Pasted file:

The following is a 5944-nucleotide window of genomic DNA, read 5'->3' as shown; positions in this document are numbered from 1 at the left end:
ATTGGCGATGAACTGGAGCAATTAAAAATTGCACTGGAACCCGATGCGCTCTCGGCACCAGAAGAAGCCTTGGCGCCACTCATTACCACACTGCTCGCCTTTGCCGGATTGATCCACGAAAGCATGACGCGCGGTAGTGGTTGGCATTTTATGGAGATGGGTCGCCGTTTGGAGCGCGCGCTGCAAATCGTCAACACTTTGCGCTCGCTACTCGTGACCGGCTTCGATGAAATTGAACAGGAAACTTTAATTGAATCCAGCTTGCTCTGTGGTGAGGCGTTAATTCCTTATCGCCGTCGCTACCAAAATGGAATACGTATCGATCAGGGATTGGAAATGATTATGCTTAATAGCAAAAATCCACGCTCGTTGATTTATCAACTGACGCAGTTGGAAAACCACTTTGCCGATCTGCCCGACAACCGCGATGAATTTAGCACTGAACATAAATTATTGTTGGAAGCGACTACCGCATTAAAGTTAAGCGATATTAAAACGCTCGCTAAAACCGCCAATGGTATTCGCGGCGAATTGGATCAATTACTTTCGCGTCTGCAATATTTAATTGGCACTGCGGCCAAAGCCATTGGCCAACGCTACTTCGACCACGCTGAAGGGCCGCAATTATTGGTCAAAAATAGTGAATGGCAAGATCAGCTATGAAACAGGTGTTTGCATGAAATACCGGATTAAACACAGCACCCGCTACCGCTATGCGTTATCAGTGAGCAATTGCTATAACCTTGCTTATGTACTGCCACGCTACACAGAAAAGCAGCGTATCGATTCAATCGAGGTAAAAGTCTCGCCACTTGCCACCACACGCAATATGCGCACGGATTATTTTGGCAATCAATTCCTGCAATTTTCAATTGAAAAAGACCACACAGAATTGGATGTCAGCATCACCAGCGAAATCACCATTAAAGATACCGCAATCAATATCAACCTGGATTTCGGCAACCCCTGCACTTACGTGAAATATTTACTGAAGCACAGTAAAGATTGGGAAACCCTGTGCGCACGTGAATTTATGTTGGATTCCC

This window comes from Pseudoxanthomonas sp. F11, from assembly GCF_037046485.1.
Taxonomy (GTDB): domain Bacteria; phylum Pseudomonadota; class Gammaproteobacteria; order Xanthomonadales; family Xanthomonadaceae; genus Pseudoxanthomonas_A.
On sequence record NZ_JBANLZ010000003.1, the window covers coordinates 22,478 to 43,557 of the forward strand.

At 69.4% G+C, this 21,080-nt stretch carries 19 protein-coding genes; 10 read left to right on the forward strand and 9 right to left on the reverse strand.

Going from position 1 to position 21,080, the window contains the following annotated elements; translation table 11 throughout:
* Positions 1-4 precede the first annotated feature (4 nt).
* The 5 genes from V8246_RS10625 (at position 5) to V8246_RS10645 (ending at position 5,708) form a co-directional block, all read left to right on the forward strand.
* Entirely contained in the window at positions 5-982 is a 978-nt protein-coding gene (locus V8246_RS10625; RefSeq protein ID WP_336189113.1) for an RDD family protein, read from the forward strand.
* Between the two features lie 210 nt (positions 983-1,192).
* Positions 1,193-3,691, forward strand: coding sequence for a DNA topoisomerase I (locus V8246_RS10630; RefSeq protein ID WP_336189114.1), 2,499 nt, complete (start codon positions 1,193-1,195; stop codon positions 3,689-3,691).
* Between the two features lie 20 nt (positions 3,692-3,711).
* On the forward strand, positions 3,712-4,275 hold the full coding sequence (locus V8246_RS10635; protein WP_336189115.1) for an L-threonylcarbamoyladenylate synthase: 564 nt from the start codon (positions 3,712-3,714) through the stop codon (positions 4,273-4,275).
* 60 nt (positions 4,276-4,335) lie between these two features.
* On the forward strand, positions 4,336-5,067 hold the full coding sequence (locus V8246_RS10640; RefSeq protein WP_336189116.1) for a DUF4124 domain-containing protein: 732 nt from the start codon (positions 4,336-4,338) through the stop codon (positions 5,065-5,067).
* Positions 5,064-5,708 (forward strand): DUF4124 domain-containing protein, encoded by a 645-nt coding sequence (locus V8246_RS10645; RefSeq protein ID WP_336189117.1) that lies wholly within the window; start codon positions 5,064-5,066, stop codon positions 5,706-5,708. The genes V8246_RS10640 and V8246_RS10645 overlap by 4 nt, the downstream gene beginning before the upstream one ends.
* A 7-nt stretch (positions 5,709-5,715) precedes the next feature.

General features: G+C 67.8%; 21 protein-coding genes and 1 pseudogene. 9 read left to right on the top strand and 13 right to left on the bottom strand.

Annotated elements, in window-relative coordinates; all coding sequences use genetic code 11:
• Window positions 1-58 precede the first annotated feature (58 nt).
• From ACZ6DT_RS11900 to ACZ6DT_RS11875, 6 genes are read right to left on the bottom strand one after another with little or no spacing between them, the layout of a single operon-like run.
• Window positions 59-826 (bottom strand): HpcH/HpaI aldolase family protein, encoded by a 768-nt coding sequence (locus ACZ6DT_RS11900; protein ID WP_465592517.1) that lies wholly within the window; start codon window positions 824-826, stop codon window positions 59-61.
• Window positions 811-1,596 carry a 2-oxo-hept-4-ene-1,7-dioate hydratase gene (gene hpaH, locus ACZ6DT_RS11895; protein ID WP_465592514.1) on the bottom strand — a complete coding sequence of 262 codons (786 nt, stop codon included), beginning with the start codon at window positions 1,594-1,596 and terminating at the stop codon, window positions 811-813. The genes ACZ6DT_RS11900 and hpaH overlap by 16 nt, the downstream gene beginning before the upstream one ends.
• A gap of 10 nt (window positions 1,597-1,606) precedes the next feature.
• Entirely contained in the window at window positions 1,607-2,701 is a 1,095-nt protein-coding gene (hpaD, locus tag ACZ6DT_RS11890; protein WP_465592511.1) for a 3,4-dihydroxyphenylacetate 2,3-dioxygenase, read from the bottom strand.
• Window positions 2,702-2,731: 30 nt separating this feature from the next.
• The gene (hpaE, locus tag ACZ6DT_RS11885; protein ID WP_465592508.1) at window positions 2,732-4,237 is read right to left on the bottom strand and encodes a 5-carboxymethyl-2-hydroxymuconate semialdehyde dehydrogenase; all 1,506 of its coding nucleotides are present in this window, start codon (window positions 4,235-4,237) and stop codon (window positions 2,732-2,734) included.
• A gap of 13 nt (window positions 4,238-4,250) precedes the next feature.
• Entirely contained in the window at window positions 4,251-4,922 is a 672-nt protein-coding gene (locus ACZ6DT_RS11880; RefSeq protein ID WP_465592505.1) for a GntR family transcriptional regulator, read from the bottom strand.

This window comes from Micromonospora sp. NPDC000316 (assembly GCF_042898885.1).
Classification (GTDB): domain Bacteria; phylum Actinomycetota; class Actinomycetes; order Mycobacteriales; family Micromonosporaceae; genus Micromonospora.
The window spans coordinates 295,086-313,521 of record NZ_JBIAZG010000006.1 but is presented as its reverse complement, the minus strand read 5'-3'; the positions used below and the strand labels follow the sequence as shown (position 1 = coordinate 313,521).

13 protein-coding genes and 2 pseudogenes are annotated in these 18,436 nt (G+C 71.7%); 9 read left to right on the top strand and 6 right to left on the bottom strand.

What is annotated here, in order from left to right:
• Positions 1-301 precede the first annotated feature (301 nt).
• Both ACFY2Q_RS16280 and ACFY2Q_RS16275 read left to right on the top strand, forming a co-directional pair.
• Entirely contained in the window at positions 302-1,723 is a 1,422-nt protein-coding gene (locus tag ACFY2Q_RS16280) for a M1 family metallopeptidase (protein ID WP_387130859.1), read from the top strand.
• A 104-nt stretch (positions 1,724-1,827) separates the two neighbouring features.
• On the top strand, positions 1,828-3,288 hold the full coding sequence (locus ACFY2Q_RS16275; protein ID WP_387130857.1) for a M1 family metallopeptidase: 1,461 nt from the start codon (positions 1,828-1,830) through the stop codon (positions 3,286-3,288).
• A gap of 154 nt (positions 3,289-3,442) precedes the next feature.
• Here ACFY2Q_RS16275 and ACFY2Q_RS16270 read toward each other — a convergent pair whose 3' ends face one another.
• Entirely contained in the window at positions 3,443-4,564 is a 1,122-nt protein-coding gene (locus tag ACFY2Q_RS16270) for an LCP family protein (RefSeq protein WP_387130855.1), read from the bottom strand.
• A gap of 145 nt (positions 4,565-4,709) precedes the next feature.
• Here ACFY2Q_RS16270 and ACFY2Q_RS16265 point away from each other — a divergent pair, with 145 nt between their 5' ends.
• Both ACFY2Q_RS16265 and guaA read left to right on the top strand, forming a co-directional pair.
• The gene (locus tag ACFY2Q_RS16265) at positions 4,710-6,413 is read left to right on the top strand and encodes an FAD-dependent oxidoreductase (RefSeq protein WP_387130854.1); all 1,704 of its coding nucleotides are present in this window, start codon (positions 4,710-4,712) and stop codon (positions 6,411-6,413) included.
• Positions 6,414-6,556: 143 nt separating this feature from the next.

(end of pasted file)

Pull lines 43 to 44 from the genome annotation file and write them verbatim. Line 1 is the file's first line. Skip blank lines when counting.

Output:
• Entirely contained in the window at positions 3,443-4,564 is a 1,122-nt protein-coding gene (locus tag ACFY2Q_RS16270) for an LCP family protein (RefSeq protein WP_387130855.1), read from the bottom strand.
• A gap of 145 nt (positions 4,565-4,709) precedes the next feature.